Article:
"There is wonderful power in the Blood of Christ."
So, one may ask: What does the Blood of Christ do for us? The hymn writer then replies by posing some questions for us: "Would you be free from your burden of sin? Would you be free from your passion and pride? Would you be whiter, much whiter than snow? Would you over evil, a victory win? Would you do service for Jesus your King? Would you live daily His praises to sing?" Of course, our spirit desires to say "Yes" to each of these questions. But, by our own efforts, our flesh impedes us from saying "Yes", and, so, we need a power apart from us that can give us the victory and that power is given us when we receive Holy Communion.
What kind of power does the Blood of Jesus give to us? The hymn writer tells us how the Blood of Christ Jesus has a wonder-working power:
"Come for a cleansing to Calvary's tide. Sin's stains are lost in its life-giving flow."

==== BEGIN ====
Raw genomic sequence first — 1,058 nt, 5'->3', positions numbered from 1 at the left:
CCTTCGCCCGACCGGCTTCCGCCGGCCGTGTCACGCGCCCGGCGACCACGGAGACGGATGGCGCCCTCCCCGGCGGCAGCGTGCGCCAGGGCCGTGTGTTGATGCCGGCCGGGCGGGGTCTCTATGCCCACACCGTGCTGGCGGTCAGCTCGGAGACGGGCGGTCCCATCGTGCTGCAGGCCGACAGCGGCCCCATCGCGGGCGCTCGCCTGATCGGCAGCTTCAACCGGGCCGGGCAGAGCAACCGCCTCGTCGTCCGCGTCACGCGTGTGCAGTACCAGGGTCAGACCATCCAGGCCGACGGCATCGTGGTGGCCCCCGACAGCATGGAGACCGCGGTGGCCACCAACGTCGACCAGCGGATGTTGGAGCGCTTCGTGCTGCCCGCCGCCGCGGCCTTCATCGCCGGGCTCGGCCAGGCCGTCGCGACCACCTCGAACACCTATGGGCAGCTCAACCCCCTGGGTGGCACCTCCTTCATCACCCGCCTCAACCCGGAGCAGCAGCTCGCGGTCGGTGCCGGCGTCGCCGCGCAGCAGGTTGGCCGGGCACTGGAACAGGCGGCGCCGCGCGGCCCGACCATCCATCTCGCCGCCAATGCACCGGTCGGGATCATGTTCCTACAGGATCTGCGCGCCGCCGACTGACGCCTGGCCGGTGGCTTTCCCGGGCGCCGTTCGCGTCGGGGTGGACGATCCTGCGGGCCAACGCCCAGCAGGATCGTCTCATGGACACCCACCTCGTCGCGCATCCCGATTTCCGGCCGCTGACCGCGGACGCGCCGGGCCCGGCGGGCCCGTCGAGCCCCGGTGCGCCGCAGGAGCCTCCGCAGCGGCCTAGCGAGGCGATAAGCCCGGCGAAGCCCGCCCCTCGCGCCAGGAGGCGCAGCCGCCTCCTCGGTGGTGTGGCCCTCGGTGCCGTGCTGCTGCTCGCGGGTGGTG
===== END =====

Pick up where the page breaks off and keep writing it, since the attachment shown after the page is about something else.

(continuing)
So, the hymn writer begins the refrain: "There is power, power, wonder-working power in the Blood of the Lamb."
Is this hymn truly orthodox in its teaching and in its message for us who are orthodox christians? Let us inquire. In the Divine Liturgy of St. John Chrysostom, we hear the following words at one of the most lofty points in the service:
"Take, Eat, This is my Body which is broken for you and for many for the remission of sins."
"Take this Cup, and drink ye all of it, for this is my Blood of the New Testament, which is shed for you and for many for the remission of sins."